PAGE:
On Jan. 21 Hölzen and B. drove to Switzerland a second time. They had an appointment to meet with Cristian C. in Rohrschach at 12:45 p.m. But the Spaniard left them waiting. 

Hölzen and B. were in a hurry. They had an appointment at the Volksbank Riezlern, a bank in the Kleinwalsertal area in Austria to keep that they had made days earlier. Riezlern is a popular tourist destination for skiers and hikers. But additionally because the valley is only accessible from Germany, used to have a special tax free status and because many Germans deposit their savings in Austrian bank accounts, it also boasts a thriving banking scene. 

‘This Stuff is Worthless’ 

Hölzen was familiar with Volksbank Riezlern from his days as an attorney and he planned to convert the certificates into cash there. He was determined not to share any of the proceeds with the German tax authorities. 

When Cristian C. finally appeared, more than an hour late, he handed the two Germans a large brown envelope that contained the banknotes. Hölzen signed a receipt but no one counted the bills. “This stuff is worthless,” C. claims to have said — even though Hölzen and B. refused to believe him. 

At the bank in Kleinwalsertal, the two Germans were met by one of the bank’s employees, Jutta B. The men were impatient and anxious to unload the supposedly historic bills. They wanted the bank to determine their current market value, then credit the amount to the accounts they intended to open in Riezlern that day. That was the plan anyway.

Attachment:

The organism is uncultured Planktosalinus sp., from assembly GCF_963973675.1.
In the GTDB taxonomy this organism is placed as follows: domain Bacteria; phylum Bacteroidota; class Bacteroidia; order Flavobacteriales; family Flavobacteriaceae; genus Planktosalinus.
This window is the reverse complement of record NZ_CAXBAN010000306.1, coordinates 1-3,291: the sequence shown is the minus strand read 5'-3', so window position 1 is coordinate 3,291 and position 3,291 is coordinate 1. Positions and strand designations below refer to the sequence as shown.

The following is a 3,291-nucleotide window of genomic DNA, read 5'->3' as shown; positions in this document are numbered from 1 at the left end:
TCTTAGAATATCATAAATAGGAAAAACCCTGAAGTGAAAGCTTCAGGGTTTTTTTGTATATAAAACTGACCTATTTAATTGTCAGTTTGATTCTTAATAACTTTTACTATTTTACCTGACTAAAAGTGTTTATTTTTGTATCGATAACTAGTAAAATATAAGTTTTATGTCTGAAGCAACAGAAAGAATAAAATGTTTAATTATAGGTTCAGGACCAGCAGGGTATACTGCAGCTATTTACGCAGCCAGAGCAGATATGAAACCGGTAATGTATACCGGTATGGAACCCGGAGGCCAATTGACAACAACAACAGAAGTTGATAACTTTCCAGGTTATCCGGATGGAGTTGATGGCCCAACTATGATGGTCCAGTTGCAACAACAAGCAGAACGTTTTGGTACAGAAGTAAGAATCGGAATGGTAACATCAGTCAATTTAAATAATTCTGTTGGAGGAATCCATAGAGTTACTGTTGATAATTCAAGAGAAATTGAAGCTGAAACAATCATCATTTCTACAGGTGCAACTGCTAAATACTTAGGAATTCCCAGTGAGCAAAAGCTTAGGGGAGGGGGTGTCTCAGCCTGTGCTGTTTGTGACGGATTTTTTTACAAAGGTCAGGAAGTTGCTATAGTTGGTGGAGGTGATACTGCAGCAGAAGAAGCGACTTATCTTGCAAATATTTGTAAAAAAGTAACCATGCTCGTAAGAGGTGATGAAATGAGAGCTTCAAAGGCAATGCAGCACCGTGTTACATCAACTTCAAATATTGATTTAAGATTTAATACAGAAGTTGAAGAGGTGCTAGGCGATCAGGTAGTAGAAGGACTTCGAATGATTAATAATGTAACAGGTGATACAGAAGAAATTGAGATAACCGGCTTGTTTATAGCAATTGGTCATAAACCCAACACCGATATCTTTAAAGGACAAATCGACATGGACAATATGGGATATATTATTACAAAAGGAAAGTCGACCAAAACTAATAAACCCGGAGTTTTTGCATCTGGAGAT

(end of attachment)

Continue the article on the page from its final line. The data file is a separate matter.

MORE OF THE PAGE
The two men placed five $1 million banknotes on Jutta B.’s desk. “I had the feeling that they believed that the securities and the money were absolutely real,” Jutta B. later told the police. But because the notes on her desk were unfamiliar to her Jutta B. was hesitant. Noticing her reaction, Hölzen and B. pulled out more bills: two bundles, one containing 99 and the other containing 100 banknotes. The notes came to a total of $199 million. The rest remained in the suitcase. Jutta B. excused herself and left her office. She called the bank’s headquarters in Vienna where a colleague told her that he did not believe that $1 million bills existed. It was at that stage that someone also called the police.